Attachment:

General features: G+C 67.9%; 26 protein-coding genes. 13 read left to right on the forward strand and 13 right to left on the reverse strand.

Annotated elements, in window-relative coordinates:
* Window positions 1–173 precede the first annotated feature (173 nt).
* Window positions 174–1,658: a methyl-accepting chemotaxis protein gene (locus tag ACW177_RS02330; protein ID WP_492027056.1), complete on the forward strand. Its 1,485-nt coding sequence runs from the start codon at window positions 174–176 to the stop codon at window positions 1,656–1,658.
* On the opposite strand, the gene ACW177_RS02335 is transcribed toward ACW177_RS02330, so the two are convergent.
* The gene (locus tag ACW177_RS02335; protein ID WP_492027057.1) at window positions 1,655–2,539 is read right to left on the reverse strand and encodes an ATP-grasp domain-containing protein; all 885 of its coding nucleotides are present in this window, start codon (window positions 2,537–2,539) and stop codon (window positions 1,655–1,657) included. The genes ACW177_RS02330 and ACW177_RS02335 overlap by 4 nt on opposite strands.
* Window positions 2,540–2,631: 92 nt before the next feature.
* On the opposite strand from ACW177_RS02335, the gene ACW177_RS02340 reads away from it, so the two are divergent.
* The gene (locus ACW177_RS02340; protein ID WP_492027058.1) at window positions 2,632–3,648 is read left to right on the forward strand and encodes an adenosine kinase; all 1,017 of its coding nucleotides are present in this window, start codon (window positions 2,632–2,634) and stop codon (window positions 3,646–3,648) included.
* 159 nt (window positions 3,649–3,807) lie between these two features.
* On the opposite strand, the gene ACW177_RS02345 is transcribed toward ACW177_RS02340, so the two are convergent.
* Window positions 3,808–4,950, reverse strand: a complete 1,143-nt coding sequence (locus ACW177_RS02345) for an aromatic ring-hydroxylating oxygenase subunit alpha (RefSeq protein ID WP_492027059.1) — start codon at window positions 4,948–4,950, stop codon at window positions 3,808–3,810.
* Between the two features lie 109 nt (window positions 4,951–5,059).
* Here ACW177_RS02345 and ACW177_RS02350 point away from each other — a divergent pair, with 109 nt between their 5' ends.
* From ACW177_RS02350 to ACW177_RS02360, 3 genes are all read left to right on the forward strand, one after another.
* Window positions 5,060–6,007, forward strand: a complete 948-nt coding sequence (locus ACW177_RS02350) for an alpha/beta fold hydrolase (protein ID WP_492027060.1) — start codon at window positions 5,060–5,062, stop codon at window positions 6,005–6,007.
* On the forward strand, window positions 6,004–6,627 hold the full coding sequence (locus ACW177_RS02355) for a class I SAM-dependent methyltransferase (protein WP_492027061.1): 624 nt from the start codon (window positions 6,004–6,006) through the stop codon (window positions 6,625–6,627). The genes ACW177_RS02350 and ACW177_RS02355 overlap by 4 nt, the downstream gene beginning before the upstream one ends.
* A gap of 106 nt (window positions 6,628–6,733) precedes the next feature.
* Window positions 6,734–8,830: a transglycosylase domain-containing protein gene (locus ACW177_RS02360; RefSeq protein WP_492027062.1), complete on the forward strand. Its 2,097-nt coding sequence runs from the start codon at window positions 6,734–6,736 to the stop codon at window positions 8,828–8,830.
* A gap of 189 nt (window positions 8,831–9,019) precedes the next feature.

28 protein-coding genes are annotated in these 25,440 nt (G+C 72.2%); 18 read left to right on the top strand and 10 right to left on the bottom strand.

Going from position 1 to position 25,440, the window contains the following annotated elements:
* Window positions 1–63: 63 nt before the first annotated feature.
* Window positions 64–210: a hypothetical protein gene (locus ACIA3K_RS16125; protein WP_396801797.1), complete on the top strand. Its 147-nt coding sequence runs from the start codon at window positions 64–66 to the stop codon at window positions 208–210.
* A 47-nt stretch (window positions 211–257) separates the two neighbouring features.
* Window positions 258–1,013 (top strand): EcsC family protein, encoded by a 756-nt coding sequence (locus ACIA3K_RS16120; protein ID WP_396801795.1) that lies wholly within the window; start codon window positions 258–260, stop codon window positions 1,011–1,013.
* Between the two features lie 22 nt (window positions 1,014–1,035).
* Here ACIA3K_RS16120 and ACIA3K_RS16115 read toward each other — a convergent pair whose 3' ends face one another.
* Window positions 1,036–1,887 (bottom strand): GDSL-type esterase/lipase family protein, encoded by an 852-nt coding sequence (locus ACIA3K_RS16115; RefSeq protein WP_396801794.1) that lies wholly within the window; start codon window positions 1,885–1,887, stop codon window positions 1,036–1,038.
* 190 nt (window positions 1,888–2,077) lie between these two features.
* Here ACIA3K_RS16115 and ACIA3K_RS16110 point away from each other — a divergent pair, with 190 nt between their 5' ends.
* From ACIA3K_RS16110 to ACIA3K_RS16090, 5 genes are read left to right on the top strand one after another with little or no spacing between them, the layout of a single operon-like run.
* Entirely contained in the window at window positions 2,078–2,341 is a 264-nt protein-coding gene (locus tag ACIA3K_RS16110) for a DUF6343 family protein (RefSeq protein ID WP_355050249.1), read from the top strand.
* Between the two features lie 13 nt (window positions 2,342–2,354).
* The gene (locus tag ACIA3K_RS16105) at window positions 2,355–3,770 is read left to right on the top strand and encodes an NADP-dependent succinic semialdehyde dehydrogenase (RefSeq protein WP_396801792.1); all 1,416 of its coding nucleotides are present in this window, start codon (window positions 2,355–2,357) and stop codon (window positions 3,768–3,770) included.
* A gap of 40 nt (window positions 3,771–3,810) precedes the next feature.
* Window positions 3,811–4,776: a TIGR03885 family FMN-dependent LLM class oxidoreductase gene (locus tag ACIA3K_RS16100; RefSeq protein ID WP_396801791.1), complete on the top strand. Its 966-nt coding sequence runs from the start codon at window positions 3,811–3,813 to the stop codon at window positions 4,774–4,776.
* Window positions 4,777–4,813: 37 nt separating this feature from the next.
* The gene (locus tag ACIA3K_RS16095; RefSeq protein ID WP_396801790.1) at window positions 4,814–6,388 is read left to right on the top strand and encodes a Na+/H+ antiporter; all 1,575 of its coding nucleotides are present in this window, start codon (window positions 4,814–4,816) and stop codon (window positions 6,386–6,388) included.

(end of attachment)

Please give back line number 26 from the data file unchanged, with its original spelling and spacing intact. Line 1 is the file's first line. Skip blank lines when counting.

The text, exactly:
* Window positions 258–1,013 (top strand): EcsC family protein, encoded by a 756-nt coding sequence (locus ACIA3K_RS16120; protein ID WP_396801795.1) that lies wholly within the window; start codon window positions 258–260, stop codon window positions 1,011–1,013.